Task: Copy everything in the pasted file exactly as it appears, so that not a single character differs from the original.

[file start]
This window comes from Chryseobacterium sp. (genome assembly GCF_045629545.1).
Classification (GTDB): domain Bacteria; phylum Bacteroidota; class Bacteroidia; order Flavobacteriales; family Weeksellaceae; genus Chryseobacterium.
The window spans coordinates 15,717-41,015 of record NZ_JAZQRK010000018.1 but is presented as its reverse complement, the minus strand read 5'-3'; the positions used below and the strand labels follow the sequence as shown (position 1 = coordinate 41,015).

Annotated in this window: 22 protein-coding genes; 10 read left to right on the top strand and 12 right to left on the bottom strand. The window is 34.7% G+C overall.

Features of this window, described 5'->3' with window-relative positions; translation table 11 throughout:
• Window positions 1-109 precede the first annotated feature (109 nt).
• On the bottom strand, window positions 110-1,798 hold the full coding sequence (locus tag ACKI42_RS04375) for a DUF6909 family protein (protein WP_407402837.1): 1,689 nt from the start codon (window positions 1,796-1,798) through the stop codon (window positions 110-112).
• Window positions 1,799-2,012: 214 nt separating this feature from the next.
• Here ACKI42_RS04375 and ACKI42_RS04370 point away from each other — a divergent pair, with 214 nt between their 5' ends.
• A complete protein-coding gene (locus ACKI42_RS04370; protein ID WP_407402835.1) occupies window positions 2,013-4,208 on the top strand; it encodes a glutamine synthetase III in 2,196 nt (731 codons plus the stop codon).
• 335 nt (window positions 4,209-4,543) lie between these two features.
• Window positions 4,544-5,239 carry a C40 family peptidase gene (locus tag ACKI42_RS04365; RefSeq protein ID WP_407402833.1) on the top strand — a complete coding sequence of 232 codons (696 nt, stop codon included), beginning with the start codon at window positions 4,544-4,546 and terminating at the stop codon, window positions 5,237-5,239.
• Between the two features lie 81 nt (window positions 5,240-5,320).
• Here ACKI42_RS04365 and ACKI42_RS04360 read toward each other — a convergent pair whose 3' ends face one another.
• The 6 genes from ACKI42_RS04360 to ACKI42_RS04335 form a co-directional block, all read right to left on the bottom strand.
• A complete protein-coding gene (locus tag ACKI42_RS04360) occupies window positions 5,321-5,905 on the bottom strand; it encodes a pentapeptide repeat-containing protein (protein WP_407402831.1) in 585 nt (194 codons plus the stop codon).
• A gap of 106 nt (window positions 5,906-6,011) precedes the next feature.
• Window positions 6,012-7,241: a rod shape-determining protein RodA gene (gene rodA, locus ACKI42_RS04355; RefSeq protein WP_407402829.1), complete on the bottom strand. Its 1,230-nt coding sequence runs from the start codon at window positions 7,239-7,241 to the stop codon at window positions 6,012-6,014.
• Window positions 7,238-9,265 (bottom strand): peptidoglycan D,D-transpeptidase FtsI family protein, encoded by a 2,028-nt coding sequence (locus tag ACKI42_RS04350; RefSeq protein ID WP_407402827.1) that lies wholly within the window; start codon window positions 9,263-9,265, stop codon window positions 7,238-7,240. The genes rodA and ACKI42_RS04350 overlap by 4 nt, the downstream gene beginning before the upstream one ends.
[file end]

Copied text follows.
This window comes from Chryseobacterium sp. (genome assembly GCF_045629545.1).
Classification (GTDB): domain Bacteria; phylum Bacteroidota; class Bacteroidia; order Flavobacteriales; family Weeksellaceae; genus Chryseobacterium.
The window spans coordinates 15,717-41,015 of record NZ_JAZQRK010000018.1 but is presented as its reverse complement, the minus strand read 5'-3'; the positions used below and the strand labels follow the sequence as shown (position 1 = coordinate 41,015).

Annotated in this window: 22 protein-coding genes; 10 read left to right on the top strand and 12 right to left on the bottom strand. The window is 34.7% G+C overall.

Features of this window, described 5'->3' with window-relative positions; translation table 11 throughout:
• Window positions 1-109 precede the first annotated feature (109 nt).
• On the bottom strand, window positions 110-1,798 hold the full coding sequence (locus tag ACKI42_RS04375) for a DUF6909 family protein (protein WP_407402837.1): 1,689 nt from the start codon (window positions 1,796-1,798) through the stop codon (window positions 110-112).
• Window positions 1,799-2,012: 214 nt separating this feature from the next.
• Here ACKI42_RS04375 and ACKI42_RS04370 point away from each other — a divergent pair, with 214 nt between their 5' ends.
• A complete protein-coding gene (locus ACKI42_RS04370; protein ID WP_407402835.1) occupies window positions 2,013-4,208 on the top strand; it encodes a glutamine synthetase III in 2,196 nt (731 codons plus the stop codon).
• 335 nt (window positions 4,209-4,543) lie between these two features.
• Window positions 4,544-5,239 carry a C40 family peptidase gene (locus tag ACKI42_RS04365; RefSeq protein ID WP_407402833.1) on the top strand — a complete coding sequence of 232 codons (696 nt, stop codon included), beginning with the start codon at window positions 4,544-4,546 and terminating at the stop codon, window positions 5,237-5,239.
• Between the two features lie 81 nt (window positions 5,240-5,320).
• Here ACKI42_RS04365 and ACKI42_RS04360 read toward each other — a convergent pair whose 3' ends face one another.
• The 6 genes from ACKI42_RS04360 to ACKI42_RS04335 form a co-directional block, all read right to left on the bottom strand.
• A complete protein-coding gene (locus tag ACKI42_RS04360) occupies window positions 5,321-5,905 on the bottom strand; it encodes a pentapeptide repeat-containing protein (protein WP_407402831.1) in 585 nt (194 codons plus the stop codon).
• A gap of 106 nt (window positions 5,906-6,011) precedes the next feature.
• Window positions 6,012-7,241: a rod shape-determining protein RodA gene (gene rodA, locus ACKI42_RS04355; RefSeq protein WP_407402829.1), complete on the bottom strand. Its 1,230-nt coding sequence runs from the start codon at window positions 7,239-7,241 to the stop codon at window positions 6,012-6,014.
• Window positions 7,238-9,265 (bottom strand): peptidoglycan D,D-transpeptidase FtsI family protein, encoded by a 2,028-nt coding sequence (locus tag ACKI42_RS04350; RefSeq protein ID WP_407402827.1) that lies wholly within the window; start codon window positions 9,263-9,265, stop codon window positions 7,238-7,240. The genes rodA and ACKI42_RS04350 overlap by 4 nt, the downstream gene beginning before the upstream one ends.